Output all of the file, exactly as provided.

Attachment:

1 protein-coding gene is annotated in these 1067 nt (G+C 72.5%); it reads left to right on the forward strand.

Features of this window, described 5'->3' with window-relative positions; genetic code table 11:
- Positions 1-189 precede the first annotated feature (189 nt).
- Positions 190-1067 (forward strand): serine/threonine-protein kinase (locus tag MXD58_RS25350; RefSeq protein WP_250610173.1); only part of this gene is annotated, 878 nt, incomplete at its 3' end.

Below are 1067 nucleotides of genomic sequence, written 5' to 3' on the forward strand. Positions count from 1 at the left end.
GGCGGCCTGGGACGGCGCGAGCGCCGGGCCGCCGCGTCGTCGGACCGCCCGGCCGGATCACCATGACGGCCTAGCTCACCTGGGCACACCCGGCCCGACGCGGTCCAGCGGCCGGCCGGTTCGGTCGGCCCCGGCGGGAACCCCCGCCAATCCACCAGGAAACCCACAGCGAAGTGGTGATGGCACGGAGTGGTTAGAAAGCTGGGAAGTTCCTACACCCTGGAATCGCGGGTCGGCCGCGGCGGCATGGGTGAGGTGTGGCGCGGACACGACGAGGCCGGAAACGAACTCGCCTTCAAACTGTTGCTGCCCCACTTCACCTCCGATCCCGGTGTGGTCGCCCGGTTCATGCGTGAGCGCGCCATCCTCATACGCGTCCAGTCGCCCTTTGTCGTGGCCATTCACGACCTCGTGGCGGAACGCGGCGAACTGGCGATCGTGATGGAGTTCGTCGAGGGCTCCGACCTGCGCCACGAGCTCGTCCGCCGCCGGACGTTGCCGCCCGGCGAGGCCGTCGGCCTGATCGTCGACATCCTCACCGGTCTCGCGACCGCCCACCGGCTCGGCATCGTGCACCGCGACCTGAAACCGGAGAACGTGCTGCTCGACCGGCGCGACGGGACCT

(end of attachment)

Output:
1 protein-coding gene is annotated in these 1067 nt (G+C 72.5%); it reads left to right on the forward strand.

Features of this window, described 5'->3' with window-relative positions; genetic code table 11:
- Positions 1-189 precede the first annotated feature (189 nt).
- Positions 190-1067 (forward strand): serine/threonine-protein kinase (locus tag MXD58_RS25350; RefSeq protein WP_250610173.1); only part of this gene is annotated, 878 nt, incomplete at its 3' end.

Below are 1067 nucleotides of genomic sequence, written 5' to 3' on the forward strand. Positions count from 1 at the left end.
GGCGGCCTGGGACGGCGCGAGCGCCGGGCCGCCGCGTCGTCGGACCGCCCGGCCGGATCACCATGACGGCCTAGCTCACCTGGGCACACCCGGCCCGACGCGGTCCAGCGGCCGGCCGGTTCGGTCGGCCCCGGCGGGAACCCCCGCCAATCCACCAGGAAACCCACAGCGAAGTGGTGATGGCACGGAGTGGTTAGAAAGCTGGGAAGTTCCTACACCCTGGAATCGCGGGTCGGCCGCGGCGGCATGGGTGAGGTGTGGCGCGGACACGACGAGGCCGGAAACGAACTCGCCTTCAAACTGTTGCTGCCCCACTTCACCTCCGATCCCGGTGTGGTCGCCCGGTTCATGCGTGAGCGCGCCATCCTCATACGCGTCCAGTCGCCCTTTGTCGTGGCCATTCACGACCTCGTGGCGGAACGCGGCGAACTGGCGATCGTGATGGAGTTCGTCGAGGGCTCCGACCTGCGCCACGAGCTCGTCCGCCGCCGGACGTTGCCGCCCGGCGAGGCCGTCGGCCTGATCGTCGACATCCTCACCGGTCTCGCGACCGCCCACCGGCTCGGCATCGTGCACCGCGACCTGAAACCGGAGAACGTGCTGCTCGACCGGCGCGACGGGACCT